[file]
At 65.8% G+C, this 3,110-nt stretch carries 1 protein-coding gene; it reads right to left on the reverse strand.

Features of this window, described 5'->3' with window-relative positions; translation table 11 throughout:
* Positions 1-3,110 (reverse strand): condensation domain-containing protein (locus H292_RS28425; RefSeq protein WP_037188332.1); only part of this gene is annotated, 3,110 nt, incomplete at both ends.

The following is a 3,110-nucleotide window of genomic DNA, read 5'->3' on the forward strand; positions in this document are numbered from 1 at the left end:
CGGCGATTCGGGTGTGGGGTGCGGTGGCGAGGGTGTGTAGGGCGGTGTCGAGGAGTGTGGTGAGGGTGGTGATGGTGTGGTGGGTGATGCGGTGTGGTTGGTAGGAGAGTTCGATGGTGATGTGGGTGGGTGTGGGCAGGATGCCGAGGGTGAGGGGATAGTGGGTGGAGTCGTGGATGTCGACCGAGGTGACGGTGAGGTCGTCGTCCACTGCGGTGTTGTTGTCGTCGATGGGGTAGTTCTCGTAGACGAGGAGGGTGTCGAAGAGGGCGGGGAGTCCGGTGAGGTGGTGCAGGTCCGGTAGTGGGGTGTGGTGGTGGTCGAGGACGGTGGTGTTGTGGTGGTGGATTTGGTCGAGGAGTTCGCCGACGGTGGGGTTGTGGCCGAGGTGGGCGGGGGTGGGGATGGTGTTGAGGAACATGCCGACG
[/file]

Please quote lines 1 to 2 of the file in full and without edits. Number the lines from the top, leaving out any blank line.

At 65.8% G+C, this 3,110-nt stretch carries 1 protein-coding gene; it reads right to left on the reverse strand.

Features of this window, described 5'->3' with window-relative positions; translation table 11 throughout: